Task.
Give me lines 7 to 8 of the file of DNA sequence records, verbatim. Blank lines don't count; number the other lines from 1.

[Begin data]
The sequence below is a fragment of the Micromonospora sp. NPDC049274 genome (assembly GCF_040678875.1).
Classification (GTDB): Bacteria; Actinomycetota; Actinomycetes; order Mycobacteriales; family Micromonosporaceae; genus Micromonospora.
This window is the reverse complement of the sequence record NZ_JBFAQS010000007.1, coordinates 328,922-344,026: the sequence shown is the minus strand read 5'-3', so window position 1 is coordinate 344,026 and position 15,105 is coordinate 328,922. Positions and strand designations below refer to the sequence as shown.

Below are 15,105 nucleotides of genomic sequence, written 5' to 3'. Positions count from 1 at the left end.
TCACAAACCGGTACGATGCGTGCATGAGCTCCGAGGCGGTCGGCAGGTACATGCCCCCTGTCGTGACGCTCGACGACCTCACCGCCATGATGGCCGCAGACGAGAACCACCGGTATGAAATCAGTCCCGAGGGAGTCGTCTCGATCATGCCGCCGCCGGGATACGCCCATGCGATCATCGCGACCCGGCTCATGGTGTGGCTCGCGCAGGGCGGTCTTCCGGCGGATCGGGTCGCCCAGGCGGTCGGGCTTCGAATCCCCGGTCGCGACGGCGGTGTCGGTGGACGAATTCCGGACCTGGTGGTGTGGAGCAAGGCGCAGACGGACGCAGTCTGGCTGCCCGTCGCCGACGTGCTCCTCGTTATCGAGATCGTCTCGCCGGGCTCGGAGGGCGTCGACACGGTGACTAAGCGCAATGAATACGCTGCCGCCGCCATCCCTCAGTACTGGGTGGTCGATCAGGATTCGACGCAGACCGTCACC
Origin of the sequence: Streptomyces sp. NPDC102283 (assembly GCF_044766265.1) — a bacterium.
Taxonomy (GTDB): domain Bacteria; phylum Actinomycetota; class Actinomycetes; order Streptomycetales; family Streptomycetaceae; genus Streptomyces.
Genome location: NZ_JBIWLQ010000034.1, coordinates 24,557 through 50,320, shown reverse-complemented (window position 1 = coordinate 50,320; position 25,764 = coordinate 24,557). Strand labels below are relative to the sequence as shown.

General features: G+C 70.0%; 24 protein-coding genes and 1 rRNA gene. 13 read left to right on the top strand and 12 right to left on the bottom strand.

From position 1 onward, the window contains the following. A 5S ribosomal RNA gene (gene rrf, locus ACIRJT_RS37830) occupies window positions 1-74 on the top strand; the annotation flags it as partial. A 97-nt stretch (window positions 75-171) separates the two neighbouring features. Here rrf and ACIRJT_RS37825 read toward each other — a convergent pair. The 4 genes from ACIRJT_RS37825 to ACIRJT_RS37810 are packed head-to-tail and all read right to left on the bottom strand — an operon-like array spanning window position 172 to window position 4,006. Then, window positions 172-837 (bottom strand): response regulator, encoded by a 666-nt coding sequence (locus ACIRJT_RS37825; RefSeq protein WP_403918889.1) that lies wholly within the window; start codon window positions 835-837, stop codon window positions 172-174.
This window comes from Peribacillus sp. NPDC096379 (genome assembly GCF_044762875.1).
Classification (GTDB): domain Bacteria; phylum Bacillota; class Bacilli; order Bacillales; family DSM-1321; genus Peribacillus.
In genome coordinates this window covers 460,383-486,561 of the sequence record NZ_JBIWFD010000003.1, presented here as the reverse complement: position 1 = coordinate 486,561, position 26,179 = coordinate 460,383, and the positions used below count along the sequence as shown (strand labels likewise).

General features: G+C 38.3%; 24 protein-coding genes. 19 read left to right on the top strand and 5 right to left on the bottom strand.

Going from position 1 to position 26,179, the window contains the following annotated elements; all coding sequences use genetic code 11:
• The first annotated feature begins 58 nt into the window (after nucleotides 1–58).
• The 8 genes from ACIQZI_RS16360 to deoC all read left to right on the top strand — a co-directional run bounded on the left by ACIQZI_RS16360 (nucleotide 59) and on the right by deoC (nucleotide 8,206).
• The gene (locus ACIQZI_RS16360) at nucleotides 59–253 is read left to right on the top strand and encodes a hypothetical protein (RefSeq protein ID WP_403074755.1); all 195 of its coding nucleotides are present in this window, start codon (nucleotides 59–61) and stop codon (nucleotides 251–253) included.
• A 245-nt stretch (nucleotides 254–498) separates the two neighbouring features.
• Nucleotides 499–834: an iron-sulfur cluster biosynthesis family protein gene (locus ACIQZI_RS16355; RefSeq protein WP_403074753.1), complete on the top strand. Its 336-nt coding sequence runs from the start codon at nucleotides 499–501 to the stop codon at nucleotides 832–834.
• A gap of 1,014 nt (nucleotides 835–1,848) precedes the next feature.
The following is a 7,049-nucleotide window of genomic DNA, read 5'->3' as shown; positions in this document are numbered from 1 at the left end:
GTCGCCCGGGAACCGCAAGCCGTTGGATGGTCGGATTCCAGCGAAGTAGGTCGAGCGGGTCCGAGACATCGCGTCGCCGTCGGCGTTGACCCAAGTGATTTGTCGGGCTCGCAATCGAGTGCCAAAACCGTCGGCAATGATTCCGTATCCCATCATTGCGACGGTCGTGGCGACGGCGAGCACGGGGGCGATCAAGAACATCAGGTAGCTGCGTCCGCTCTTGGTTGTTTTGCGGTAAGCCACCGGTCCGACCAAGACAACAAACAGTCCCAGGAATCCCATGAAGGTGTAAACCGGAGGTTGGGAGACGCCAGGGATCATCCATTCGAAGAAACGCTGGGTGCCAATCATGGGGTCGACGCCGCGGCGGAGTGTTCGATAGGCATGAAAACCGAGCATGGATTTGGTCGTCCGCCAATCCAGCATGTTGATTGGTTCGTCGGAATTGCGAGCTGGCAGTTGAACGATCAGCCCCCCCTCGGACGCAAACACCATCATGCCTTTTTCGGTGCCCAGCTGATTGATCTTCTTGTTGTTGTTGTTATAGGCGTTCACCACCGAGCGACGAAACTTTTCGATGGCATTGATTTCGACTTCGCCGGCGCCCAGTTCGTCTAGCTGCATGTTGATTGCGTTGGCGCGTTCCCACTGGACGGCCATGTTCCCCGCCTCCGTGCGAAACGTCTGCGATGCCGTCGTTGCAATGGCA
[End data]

Taxonomy (GTDB): domain Bacteria; phylum Actinomycetota; class Actinomycetes; order Streptomycetales; family Streptomycetaceae; genus Streptomyces.
Genome location: NZ_JBIWLQ010000034.1, coordinates 24,557 through 50,320, shown reverse-complemented (window position 1 = coordinate 50,320; position 25,764 = coordinate 24,557). Strand labels below are relative to the sequence as shown.